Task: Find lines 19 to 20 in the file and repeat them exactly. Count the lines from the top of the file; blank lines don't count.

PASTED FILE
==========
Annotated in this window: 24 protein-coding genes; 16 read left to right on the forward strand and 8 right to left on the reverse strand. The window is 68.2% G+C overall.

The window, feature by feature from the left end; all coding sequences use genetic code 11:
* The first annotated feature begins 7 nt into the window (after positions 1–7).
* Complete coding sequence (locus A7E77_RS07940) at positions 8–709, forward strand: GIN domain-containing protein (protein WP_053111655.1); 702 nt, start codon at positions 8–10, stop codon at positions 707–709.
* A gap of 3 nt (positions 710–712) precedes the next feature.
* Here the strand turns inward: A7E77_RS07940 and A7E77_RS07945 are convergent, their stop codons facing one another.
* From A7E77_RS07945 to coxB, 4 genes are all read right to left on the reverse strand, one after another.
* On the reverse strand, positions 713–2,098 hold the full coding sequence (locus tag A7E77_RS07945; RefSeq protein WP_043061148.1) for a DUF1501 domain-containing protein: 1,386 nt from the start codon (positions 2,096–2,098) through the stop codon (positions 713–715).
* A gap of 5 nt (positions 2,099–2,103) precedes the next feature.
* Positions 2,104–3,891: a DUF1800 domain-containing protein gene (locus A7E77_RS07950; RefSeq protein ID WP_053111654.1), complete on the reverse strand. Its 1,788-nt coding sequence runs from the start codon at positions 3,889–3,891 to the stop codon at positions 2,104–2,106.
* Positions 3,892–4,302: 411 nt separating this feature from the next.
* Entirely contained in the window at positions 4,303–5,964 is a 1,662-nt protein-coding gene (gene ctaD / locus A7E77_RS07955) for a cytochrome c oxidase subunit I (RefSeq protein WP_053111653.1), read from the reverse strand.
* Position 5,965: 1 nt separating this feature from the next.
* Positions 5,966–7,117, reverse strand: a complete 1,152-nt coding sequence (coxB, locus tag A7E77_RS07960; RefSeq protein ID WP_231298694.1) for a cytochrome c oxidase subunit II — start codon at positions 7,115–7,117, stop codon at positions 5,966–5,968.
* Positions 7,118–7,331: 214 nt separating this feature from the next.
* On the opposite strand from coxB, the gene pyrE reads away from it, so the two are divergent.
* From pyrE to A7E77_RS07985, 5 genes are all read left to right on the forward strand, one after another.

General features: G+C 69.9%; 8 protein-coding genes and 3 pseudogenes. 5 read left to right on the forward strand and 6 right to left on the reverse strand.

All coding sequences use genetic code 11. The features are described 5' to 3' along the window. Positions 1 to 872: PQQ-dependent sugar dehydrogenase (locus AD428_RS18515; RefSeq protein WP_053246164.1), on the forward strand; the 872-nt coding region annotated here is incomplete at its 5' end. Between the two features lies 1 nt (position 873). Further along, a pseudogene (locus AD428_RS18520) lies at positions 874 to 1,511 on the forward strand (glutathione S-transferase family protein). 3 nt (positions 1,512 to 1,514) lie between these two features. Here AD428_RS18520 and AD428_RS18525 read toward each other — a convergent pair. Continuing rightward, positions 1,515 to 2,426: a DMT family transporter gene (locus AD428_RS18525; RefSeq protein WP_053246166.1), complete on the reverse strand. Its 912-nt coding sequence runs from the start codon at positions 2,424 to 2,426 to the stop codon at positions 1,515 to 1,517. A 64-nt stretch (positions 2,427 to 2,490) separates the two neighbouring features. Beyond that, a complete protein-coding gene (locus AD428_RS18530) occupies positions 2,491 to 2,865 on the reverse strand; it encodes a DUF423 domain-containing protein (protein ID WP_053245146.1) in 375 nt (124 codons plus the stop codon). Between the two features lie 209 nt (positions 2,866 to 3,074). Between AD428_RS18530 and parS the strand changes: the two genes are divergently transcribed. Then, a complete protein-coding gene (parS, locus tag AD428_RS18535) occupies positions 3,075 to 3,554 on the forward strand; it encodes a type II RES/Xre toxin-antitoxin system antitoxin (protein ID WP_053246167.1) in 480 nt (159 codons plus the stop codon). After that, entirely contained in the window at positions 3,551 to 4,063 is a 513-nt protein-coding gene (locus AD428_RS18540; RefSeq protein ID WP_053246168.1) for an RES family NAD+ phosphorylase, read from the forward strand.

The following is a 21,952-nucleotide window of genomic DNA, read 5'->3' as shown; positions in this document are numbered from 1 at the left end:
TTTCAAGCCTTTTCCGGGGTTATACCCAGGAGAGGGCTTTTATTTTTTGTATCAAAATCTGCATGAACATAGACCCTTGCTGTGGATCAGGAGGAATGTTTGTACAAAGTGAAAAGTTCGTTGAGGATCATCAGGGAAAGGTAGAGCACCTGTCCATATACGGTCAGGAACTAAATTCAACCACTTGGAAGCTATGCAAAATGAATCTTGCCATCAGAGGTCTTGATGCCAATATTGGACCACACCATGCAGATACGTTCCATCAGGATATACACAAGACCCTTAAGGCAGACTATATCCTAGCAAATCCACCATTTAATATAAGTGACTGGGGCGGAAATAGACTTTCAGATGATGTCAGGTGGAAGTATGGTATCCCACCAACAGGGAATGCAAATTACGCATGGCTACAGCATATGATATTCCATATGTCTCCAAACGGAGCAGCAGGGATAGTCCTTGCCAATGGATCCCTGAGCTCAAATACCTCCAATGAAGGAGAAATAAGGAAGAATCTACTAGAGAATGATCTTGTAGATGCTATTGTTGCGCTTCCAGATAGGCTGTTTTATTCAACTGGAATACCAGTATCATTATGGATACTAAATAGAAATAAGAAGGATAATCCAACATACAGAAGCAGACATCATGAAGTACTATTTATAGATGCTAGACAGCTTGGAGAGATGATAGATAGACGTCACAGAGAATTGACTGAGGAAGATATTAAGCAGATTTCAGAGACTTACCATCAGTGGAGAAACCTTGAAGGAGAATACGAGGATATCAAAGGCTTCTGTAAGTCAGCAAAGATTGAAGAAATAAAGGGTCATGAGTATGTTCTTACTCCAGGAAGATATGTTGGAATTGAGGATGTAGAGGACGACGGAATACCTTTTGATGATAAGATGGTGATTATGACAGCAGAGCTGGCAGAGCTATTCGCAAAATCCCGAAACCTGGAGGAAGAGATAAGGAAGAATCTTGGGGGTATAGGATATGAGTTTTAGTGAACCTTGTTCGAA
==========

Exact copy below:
All coding sequences use genetic code 11. The features are described 5' to 3' along the window. Positions 1 to 872: PQQ-dependent sugar dehydrogenase (locus AD428_RS18515; RefSeq protein WP_053246164.1), on the forward strand; the 872-nt coding region annotated here is incomplete at its 5' end. Between the two features lies 1 nt (position 873). Further along, a pseudogene (locus AD428_RS18520) lies at positions 874 to 1,511 on the forward strand (glutathione S-transferase family protein). 3 nt (positions 1,512 to 1,514) lie between these two features. Here AD428_RS18520 and AD428_RS18525 read toward each other — a convergent pair. Continuing rightward, positions 1,515 to 2,426: a DMT family transporter gene (locus AD428_RS18525; RefSeq protein WP_053246166.1), complete on the reverse strand. Its 912-nt coding sequence runs from the start codon at positions 2,424 to 2,426 to the stop codon at positions 1,515 to 1,517. A 64-nt stretch (positions 2,427 to 2,490) separates the two neighbouring features. Beyond that, a complete protein-coding gene (locus AD428_RS18530) occupies positions 2,491 to 2,865 on the reverse strand; it encodes a DUF423 domain-containing protein (protein ID WP_053245146.1) in 375 nt (124 codons plus the stop codon). Between the two features lie 209 nt (positions 2,866 to 3,074). Between AD428_RS18530 and parS the strand changes: the two genes are divergently transcribed. Then, a complete protein-coding gene (parS, locus tag AD428_RS18535) occupies positions 3,075 to 3,554 on the forward strand; it encodes a type II RES/Xre toxin-antitoxin system antitoxin (protein ID WP_053246167.1) in 480 nt (159 codons plus the stop codon). After that, entirely contained in the window at positions 3,551 to 4,063 is a 513-nt protein-coding gene (locus AD428_RS18540; RefSeq protein ID WP_053246168.1) for an RES family NAD+ phosphorylase, read from the forward strand.

The following is a 21,952-nucleotide window of genomic DNA, read 5'->3' as shown; positions in this document are numbered from 1 at the left end: